We were not able to study other variables because it was a retrospective study in which we used an already generated database, which made it impossible to manage other factors that could be just as important., as are measurements of other physiological and social parameters that may be important(13); furthermore, we performed a non-probability sampling and we counted with only one branch, however, the results presented were the first reported in this work population which include important work environment variables31 and that may serve as a basis for future research in this and other similar populations.


According to the population studied, we conclude that there exist statistically significant differences in the body mass index of workers according to their waist circumference and hip diameter, as well as, according to the laboratory exam values, the type of occupational exam, gender and worker age. We did not find differences in type of worker, place of birth or worker residence.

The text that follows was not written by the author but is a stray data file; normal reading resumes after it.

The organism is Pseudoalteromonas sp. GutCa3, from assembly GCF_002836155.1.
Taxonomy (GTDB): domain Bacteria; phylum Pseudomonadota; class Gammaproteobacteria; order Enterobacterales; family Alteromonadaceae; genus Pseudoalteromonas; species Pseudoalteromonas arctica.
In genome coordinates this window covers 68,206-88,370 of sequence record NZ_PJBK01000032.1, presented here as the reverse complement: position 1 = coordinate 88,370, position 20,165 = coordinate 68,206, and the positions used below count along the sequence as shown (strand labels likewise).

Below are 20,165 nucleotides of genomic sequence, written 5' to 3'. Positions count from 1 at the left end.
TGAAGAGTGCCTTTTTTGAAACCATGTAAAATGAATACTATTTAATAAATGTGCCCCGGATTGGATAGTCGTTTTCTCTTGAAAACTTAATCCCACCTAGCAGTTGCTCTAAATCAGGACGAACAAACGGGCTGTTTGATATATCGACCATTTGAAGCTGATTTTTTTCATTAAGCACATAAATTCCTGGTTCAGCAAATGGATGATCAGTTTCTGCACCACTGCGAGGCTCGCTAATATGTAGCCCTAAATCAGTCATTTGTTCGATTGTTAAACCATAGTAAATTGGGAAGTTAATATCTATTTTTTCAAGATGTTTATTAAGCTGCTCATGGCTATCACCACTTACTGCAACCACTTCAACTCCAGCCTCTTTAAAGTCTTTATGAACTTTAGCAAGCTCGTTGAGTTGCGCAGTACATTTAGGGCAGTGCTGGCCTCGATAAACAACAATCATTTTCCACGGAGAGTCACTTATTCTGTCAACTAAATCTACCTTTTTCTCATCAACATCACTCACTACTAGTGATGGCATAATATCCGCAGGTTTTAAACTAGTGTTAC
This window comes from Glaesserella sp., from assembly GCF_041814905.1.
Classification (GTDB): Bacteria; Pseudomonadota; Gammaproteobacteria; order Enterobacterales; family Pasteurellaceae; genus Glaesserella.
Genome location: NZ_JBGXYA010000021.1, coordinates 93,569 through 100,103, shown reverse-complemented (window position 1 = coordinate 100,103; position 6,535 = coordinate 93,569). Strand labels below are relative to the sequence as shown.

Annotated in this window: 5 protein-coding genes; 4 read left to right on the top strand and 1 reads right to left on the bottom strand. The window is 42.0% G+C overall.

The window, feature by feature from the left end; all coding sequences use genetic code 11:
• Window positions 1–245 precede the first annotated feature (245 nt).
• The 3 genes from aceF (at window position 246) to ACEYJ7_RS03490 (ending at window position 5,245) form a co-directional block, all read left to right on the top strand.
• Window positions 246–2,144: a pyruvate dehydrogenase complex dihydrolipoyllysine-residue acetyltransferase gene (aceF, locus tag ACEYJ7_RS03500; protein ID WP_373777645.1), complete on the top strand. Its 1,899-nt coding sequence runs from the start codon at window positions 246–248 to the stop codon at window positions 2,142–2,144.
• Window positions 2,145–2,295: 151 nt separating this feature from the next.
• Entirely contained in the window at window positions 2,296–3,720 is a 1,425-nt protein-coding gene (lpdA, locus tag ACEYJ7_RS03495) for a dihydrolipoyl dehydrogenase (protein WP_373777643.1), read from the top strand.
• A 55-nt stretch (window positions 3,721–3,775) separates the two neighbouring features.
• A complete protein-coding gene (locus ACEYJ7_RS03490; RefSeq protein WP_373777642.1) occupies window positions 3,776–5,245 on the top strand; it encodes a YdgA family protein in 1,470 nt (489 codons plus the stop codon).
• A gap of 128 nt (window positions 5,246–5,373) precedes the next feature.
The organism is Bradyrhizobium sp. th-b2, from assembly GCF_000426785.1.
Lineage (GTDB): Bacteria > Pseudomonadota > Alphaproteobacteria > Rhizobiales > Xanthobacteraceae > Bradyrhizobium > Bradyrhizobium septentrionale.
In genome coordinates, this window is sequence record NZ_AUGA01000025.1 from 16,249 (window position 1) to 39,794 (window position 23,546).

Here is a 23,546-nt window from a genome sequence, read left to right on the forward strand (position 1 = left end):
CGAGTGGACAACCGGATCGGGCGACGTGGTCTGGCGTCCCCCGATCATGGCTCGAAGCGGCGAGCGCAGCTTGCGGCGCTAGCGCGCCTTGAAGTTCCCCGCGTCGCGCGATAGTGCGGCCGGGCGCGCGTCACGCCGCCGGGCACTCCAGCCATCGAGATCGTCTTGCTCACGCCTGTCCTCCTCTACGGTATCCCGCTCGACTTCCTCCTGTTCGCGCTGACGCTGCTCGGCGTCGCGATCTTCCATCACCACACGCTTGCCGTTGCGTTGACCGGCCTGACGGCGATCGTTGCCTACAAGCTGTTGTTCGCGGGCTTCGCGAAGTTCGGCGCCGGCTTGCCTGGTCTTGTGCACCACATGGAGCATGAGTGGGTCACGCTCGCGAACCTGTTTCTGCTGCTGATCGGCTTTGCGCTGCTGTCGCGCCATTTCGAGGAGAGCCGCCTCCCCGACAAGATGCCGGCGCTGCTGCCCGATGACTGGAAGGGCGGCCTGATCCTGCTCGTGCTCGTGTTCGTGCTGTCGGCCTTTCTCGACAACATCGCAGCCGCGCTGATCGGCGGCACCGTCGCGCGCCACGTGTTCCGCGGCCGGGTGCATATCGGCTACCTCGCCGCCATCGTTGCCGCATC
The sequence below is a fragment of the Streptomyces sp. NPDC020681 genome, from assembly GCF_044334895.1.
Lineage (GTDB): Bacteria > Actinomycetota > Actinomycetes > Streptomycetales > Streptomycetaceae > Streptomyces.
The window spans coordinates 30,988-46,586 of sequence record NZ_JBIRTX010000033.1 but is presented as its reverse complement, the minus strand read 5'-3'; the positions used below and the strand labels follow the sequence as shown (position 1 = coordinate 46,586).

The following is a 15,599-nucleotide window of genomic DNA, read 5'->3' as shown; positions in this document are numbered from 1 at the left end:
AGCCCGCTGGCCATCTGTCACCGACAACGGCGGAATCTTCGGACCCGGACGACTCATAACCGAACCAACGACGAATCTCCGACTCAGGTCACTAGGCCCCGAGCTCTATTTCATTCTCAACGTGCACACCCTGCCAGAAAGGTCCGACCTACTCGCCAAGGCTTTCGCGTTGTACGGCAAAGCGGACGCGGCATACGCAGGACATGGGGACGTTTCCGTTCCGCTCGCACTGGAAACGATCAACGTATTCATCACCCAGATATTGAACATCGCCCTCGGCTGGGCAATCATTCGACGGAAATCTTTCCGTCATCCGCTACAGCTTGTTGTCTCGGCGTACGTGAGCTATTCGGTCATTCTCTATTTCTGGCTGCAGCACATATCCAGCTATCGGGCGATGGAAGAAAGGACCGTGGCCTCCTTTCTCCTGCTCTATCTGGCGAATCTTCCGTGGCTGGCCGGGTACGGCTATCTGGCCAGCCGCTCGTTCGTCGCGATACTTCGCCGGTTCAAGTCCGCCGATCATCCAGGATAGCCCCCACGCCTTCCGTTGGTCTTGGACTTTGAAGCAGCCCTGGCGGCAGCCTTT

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Funding sources: Self-financed.

Received: March 14, 2020; Accepted: April 17, 2020

Correspondence: Christian R. Mejia Address: Av. Las Palmeras 5713, Los Olivos, Lima 39, Lima, Perú. Telephone number: +51 997 643 516

Author's contribution: The authors participated in the genesis of the idea, project design, data collection and interpretation, analysis of results and preparation of the manuscript of the present research work.

Conflict of interest: Llontop was a doctor at the institution where the data was obtained.